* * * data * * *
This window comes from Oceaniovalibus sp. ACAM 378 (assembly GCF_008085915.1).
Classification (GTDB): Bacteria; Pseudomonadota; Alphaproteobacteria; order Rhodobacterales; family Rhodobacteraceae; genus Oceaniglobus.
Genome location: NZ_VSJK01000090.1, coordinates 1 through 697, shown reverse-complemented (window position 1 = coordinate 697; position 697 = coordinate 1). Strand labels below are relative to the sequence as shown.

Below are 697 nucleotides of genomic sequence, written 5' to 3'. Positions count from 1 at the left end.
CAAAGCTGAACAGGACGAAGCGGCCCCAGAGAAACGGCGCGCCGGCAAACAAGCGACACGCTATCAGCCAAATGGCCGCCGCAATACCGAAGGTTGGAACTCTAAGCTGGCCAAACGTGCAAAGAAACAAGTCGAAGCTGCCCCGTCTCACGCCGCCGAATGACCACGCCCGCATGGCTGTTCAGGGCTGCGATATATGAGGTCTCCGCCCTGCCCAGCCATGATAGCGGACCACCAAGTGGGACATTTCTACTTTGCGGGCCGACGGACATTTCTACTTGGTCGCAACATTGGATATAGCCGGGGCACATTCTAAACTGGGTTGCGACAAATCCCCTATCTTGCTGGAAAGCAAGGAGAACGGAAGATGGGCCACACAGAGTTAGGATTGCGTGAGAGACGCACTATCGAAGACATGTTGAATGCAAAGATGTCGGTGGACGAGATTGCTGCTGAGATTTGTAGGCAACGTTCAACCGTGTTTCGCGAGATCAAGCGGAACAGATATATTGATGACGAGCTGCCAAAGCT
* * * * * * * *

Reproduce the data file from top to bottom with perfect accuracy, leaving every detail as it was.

This window comes from Oceaniovalibus sp. ACAM 378 (assembly GCF_008085915.1).
Classification (GTDB): Bacteria; Pseudomonadota; Alphaproteobacteria; order Rhodobacterales; family Rhodobacteraceae; genus Oceaniglobus.
Genome location: NZ_VSJK01000090.1, coordinates 1 through 697, shown reverse-complemented (window position 1 = coordinate 697; position 697 = coordinate 1). Strand labels below are relative to the sequence as shown.

Below are 697 nucleotides of genomic sequence, written 5' to 3'. Positions count from 1 at the left end.
CAAAGCTGAACAGGACGAAGCGGCCCCAGAGAAACGGCGCGCCGGCAAACAAGCGACACGCTATCAGCCAAATGGCCGCCGCAATACCGAAGGTTGGAACTCTAAGCTGGCCAAACGTGCAAAGAAACAAGTCGAAGCTGCCCCGTCTCACGCCGCCGAATGACCACGCCCGCATGGCTGTTCAGGGCTGCGATATATGAGGTCTCCGCCCTGCCCAGCCATGATAGCGGACCACCAAGTGGGACATTTCTACTTTGCGGGCCGACGGACATTTCTACTTGGTCGCAACATTGGATATAGCCGGGGCACATTCTAAACTGGGTTGCGACAAATCCCCTATCTTGCTGGAAAGCAAGGAGAACGGAAGATGGGCCACACAGAGTTAGGATTGCGTGAGAGACGCACTATCGAAGACATGTTGAATGCAAAGATGTCGGTGGACGAGATTGCTGCTGAGATTTGTAGGCAACGTTCAACCGTGTTTCGCGAGATCAAGCGGAACAGATATATTGATGACGAGCTGCCAAAGCT